Cloudy water

On rare occasions, tap water can appear discoloured. If the water is cloudy or contains white particles, it is likely to be caused either by trapped air in the pipework or dissolved chalk particles.

Air bubbles

Air can enter the water supply following repairs to our pipe network – for example, after we have carried out maintenance work or fixed a burst main. It can also occur when a pocket of air becomes trapped in the pipework inside your home.
Water with air in it has a cloudy or milky white appearance, caused by the concentration of thousands of tiny air bubbles. This can take several minutes to clear, and will do so from the bottom of the glass upwards.
You may also notice that the water splutters out of the tap, which is again caused by trapped air in the pipe. This is quite normal and harmless, and the problem should clear if you run the tap for a few minutes.   
However, if this persists please contact us for further advice.

Chalk deposits

A fine white sediment is formed when chalk deposits rise from the natural minerals found in water. The drinking water we supply is generally described as hard, and has a higher concentration of natural minerals than soft water.

The presence of undissolved chalk has a powdery white appearance.

A glass of water containing chalk takes an hour or more to clear, which happens from the top downwards. A fine sediment will then be left at the bottom of the glass.

If you have a domestic water softener fitted it can release chalky white pieces of scale over time.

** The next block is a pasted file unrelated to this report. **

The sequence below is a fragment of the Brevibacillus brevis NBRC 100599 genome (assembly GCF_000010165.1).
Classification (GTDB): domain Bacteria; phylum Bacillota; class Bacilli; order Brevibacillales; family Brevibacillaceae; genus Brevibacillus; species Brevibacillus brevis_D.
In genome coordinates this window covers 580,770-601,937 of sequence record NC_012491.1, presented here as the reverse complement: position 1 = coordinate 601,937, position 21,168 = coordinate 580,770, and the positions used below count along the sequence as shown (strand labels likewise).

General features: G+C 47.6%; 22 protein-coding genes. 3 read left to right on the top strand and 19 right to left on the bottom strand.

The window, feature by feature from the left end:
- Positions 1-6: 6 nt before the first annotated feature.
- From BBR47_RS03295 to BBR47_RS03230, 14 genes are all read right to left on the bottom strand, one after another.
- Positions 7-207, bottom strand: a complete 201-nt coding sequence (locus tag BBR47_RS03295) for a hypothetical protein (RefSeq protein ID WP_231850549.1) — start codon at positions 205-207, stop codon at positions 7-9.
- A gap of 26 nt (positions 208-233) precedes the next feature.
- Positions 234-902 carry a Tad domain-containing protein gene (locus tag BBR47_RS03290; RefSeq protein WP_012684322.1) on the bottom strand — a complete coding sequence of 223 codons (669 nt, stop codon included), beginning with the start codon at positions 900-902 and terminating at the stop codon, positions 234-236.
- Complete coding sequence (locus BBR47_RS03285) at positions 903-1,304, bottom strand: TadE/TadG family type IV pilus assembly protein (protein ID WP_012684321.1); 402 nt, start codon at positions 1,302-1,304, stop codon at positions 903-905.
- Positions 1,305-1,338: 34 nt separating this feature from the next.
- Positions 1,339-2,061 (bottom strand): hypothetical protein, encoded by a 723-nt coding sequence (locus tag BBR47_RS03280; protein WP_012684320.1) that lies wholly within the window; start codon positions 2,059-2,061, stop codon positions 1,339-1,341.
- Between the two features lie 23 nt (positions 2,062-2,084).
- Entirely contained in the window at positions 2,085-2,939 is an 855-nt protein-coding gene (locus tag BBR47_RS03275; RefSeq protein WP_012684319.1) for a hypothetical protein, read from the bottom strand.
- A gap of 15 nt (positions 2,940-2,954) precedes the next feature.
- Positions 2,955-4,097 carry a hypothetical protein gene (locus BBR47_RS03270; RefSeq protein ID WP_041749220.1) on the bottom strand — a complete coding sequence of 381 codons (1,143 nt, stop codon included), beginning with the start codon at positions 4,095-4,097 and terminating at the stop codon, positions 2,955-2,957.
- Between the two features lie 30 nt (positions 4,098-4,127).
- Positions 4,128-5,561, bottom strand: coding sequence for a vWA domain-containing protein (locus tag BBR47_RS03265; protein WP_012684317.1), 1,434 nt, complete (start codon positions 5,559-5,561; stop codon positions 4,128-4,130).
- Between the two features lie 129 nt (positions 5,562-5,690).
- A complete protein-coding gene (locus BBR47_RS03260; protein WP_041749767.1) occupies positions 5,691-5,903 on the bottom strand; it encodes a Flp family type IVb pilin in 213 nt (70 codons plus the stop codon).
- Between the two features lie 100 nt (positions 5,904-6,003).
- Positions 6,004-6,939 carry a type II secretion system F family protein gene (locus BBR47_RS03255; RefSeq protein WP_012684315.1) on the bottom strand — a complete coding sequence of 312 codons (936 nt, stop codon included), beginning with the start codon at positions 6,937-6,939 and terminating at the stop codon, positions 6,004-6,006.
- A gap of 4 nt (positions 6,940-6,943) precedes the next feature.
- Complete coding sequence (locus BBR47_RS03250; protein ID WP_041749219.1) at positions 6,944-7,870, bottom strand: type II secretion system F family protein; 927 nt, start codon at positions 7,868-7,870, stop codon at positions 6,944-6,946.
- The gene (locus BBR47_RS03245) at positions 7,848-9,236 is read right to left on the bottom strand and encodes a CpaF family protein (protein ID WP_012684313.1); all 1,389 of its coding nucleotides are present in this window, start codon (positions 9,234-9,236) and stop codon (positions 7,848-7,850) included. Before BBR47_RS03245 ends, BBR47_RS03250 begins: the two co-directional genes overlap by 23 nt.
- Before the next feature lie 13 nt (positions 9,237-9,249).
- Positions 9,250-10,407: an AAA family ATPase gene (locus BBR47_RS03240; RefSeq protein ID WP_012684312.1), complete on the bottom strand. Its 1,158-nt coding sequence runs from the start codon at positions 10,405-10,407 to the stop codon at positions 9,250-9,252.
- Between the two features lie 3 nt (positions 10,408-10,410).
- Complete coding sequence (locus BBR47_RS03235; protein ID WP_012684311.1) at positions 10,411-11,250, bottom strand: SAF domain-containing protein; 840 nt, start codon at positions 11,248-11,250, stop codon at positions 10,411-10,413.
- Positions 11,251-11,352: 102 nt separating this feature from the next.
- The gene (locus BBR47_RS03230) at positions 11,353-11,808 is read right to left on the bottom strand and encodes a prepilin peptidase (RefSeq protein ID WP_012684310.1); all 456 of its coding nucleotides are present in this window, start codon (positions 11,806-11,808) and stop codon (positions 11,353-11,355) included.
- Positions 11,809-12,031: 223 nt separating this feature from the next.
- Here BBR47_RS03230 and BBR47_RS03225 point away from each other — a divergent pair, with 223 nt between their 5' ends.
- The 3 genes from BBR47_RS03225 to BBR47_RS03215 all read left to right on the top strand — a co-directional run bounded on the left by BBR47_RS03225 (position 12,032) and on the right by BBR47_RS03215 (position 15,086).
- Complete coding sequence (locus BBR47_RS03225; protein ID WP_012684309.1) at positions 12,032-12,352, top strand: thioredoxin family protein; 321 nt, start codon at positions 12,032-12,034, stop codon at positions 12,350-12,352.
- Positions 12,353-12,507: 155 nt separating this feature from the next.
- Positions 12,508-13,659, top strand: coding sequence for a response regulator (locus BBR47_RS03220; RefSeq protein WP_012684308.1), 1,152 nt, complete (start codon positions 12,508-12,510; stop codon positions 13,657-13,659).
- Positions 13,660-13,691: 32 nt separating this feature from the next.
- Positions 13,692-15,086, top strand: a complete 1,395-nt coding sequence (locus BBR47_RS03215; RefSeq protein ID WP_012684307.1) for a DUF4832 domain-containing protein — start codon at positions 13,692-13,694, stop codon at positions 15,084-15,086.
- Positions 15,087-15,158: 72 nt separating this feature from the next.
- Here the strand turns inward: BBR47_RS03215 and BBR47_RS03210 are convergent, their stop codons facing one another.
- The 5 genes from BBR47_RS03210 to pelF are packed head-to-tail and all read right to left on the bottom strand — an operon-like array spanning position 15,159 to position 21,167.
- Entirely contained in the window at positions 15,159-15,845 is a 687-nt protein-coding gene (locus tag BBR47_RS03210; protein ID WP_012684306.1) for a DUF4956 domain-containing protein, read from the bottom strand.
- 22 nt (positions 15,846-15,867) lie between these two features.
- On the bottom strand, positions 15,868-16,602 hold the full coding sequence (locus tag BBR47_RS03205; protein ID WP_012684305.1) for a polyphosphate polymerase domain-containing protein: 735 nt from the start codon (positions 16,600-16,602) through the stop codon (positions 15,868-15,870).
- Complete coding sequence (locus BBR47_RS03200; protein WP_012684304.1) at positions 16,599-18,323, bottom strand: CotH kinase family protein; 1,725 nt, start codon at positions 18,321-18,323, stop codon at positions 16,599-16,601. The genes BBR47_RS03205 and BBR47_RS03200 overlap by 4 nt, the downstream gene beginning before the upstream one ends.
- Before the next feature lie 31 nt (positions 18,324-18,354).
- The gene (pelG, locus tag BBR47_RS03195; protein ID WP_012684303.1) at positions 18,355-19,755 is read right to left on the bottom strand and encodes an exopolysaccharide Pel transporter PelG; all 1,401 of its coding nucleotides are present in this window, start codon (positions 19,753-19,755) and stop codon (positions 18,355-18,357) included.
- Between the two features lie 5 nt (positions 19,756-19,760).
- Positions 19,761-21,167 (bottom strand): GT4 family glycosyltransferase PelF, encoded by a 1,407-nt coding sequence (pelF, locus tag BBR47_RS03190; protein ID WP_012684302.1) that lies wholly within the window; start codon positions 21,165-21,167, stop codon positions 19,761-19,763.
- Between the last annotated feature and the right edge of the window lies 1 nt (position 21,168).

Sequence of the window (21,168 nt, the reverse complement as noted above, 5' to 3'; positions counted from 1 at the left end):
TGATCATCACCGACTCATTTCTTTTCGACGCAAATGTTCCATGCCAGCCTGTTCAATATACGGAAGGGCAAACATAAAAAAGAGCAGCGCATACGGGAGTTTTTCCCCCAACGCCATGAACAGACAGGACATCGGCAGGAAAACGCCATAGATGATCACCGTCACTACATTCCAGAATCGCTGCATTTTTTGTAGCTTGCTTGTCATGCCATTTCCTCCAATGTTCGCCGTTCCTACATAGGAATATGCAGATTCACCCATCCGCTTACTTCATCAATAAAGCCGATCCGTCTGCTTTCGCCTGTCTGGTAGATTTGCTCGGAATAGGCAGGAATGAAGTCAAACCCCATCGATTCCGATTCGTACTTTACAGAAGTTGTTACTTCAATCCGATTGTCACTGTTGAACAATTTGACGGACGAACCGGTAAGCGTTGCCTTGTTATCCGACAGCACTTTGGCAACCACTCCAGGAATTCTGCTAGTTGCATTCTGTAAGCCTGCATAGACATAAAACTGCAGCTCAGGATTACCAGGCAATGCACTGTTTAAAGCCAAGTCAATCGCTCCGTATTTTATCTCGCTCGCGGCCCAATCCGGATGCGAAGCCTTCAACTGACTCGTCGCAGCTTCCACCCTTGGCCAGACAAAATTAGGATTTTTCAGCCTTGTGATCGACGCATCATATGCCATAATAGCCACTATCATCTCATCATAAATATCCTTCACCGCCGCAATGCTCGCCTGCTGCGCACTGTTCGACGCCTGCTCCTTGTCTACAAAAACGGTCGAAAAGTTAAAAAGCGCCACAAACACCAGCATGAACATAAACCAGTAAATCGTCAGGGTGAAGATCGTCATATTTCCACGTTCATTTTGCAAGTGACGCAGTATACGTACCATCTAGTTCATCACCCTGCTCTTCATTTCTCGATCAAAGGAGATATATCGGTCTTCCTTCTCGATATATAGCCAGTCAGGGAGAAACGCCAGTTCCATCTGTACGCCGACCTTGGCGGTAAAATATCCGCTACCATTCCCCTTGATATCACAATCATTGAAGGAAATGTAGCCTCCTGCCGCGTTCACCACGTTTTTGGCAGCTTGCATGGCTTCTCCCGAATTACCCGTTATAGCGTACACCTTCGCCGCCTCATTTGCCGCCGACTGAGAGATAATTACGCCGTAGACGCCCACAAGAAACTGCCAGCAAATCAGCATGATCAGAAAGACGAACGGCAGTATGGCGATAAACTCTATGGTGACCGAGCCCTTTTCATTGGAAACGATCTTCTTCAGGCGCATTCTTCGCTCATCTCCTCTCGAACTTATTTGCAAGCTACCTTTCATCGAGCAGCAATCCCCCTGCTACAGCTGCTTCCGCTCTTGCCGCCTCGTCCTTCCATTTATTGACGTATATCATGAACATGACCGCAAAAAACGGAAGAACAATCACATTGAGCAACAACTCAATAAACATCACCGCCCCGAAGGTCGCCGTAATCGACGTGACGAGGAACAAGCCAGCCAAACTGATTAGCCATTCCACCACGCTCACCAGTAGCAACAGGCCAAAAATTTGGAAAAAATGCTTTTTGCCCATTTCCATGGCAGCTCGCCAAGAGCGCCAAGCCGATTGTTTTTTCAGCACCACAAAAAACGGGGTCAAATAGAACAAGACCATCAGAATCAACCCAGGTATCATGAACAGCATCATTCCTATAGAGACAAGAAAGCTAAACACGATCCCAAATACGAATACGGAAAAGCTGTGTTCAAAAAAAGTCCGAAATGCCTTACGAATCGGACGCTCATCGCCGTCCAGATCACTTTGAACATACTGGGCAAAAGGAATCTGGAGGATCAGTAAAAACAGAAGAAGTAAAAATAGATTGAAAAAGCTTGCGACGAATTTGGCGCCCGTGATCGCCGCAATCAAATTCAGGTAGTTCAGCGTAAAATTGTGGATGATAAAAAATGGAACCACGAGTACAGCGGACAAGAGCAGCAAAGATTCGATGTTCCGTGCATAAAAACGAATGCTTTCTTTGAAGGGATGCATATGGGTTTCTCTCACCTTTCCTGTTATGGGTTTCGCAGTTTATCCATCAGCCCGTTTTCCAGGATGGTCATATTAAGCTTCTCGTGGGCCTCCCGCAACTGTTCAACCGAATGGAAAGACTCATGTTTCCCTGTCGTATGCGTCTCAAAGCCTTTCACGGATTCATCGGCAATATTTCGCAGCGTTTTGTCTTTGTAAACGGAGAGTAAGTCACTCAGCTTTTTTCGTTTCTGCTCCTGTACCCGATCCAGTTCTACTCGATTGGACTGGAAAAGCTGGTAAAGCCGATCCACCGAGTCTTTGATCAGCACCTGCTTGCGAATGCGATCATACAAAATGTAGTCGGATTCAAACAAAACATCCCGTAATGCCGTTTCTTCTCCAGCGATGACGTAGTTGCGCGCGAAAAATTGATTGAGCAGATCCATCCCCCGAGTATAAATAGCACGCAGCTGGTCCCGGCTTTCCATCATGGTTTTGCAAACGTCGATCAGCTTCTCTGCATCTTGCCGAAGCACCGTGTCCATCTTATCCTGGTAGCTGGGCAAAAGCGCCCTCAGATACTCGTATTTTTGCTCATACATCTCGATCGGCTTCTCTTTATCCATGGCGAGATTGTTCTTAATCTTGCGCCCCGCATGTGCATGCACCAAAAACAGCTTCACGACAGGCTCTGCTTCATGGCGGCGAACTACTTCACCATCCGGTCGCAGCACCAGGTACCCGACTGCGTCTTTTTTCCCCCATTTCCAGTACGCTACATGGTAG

We advise that these softeners are fitted downstream of the drinking water tap, and are maintained according to the manufacturer’s instructions.

Chalk deposits can also be disturbed by a burst main. Any air bubbles or chalk deposits in the mains network – caused either by maintenance or a burst main – should disappear within two to three hours.  

In all of these cases, although the water may look unappealing there is no risk to health. If you have any concerns, please contact us.

Brown or orange water

If you find your cold water looks slightly brown or orange, this could be due to iron deposits that can build up in water mains. These deposits can be disturbed if, for example, a main bursts or maintenance work is carried out.
The colouration may disappear if you run the tap for a few minutes. If not, please contact us using the details above. 
Alternatively, this may indicate a problem within your property – for instance, deterioration of your storage tank – which would require assistance from a plumber.